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Tuesday 17 July 2018

'When you go overseas, you see things on a different scale' - Why this lecturer urges his students to work abroad

Dr Tony Woodcock, Programme Leader for the BSc in Agriculture, Waterford Institute of Technology
Dr Tony Woodcock, Programme Leader for the BSc in Agriculture, Waterford Institute of Technology
Sarah Stack

Sarah Stack

Approximately a quarter of Agriculture and Agricultural Science students at Waterford Institute of Technology (WIT) travel to New Zealand for their work placement, with many working in Australia and America when they graduate.

Dr Tony Woodcock, programme leader for the BSc in Agriculture at WIT, said he encourages students and graduates to work overseas where possible, and bring their learning and experiences back home.

"It is fantastic for them to travel. The students have a really great experience. The students who stay at home still do really well, it's not necessary to travel, but it's definitely a positive so I would encourage students to go," said Tony.

"They are exposed to different things, a different working environment and a new social aspect. From a broader context in education, it's not just about learning from books and exams, it's about students having a positive experience."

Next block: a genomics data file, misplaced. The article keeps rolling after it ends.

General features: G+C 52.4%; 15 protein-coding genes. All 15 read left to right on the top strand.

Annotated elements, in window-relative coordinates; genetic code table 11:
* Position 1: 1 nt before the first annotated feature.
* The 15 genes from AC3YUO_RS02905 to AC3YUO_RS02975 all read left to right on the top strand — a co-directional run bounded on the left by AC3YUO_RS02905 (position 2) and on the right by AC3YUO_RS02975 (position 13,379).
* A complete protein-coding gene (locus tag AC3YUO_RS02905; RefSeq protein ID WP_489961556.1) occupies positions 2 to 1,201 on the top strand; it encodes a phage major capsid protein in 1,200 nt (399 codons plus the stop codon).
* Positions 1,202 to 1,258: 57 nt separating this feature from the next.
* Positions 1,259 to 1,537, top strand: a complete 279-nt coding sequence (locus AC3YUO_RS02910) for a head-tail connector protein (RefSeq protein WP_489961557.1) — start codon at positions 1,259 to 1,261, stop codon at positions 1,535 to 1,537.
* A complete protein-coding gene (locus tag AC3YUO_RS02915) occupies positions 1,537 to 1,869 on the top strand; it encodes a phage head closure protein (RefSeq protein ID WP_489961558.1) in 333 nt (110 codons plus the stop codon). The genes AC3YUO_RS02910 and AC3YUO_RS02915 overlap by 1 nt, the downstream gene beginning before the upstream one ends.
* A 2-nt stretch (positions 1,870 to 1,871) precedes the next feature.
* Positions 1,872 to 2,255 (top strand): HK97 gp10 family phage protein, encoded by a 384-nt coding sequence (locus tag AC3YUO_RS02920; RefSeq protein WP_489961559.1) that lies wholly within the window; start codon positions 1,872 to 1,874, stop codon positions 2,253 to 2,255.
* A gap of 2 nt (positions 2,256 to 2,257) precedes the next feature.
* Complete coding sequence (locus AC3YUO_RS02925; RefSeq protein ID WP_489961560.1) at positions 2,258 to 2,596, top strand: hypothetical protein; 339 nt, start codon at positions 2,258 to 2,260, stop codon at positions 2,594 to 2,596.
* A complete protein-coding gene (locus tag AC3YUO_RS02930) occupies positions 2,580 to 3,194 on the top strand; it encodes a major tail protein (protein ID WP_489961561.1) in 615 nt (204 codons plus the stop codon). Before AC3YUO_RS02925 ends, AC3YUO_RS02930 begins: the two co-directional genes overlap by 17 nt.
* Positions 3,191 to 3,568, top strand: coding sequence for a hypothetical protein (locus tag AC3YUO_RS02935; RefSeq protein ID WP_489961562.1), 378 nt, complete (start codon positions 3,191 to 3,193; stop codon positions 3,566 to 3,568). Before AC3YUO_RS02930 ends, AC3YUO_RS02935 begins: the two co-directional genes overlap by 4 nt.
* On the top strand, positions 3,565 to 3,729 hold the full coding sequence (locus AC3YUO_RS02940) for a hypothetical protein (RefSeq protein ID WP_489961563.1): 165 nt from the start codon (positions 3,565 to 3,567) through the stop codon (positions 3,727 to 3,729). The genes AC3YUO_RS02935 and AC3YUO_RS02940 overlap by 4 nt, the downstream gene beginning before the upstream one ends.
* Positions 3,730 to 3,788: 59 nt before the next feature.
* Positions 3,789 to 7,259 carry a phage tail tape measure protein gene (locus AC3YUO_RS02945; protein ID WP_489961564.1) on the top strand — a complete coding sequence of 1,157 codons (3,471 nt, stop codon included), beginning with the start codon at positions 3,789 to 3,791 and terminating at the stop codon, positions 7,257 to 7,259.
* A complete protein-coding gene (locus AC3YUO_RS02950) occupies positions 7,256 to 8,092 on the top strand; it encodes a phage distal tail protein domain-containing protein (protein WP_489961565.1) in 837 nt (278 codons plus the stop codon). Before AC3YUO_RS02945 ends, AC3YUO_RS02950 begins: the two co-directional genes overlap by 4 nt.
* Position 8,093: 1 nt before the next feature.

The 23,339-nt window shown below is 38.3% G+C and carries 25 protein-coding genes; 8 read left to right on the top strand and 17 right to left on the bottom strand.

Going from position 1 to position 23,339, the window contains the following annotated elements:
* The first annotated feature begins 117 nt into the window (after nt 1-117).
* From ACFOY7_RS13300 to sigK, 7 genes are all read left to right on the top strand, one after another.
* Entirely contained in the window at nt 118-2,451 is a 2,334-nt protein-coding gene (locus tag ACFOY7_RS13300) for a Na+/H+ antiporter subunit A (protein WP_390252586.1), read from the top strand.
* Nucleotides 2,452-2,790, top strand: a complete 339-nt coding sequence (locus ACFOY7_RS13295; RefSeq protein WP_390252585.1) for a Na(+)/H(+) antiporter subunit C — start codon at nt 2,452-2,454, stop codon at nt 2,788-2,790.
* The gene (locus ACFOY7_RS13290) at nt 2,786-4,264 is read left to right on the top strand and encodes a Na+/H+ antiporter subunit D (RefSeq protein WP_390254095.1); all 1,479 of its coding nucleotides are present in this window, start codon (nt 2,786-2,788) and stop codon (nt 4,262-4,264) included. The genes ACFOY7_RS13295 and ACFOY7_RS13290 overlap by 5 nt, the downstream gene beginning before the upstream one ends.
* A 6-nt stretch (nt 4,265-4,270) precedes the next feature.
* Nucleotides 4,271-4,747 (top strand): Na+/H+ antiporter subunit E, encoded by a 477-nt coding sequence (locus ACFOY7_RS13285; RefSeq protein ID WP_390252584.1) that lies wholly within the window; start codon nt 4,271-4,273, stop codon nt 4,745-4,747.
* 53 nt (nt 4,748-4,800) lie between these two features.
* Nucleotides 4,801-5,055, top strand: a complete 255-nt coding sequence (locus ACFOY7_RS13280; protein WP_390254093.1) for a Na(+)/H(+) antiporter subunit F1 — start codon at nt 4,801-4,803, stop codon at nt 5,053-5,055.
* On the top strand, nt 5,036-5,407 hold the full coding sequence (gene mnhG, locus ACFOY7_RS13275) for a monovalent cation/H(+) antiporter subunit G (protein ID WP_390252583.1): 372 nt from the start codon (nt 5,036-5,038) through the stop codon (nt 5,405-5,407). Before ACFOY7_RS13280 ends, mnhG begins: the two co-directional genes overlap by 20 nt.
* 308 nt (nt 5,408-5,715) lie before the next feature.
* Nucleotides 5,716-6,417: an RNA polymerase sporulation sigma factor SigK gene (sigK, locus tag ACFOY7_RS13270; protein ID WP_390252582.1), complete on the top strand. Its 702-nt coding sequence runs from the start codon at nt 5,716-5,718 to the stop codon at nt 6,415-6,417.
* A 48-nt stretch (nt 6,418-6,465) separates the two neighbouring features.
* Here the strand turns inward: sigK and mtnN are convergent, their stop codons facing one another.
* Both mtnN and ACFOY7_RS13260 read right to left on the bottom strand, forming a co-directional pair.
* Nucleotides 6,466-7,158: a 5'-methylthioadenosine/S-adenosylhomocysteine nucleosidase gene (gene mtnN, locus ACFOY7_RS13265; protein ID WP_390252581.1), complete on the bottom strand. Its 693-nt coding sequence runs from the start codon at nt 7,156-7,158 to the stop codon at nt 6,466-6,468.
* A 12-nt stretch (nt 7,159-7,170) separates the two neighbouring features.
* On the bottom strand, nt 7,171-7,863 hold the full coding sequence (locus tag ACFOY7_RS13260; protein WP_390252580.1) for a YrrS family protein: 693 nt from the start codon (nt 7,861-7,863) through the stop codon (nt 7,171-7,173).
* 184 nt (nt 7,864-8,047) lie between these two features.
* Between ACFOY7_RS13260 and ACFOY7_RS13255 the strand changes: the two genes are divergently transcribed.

Both degree courses include a minimum 12-week work placement from the January, Agriculture in 2nd year and Agricultural Science in 3rd year.

Tony said a quarter of students opt to go overseas until they return to college the following September.

"The majority of our students who take work placements abroad go to New Zealand and they work hard. Others stay in Ireland as they are needed at home or they have other commitments.

"Students tend to go to Australia or America after they graduate. We love to see that even though they're not WIT students anymore. When you go overseas you see things on a different scale. It's super to be exposed to that and see farming as such a big industry.

Also Read


"It's great to see it differently and bring that experience back."

WIT lecturer urges his students to work abroad - and bring their experiences back home, writes Sarah Stack


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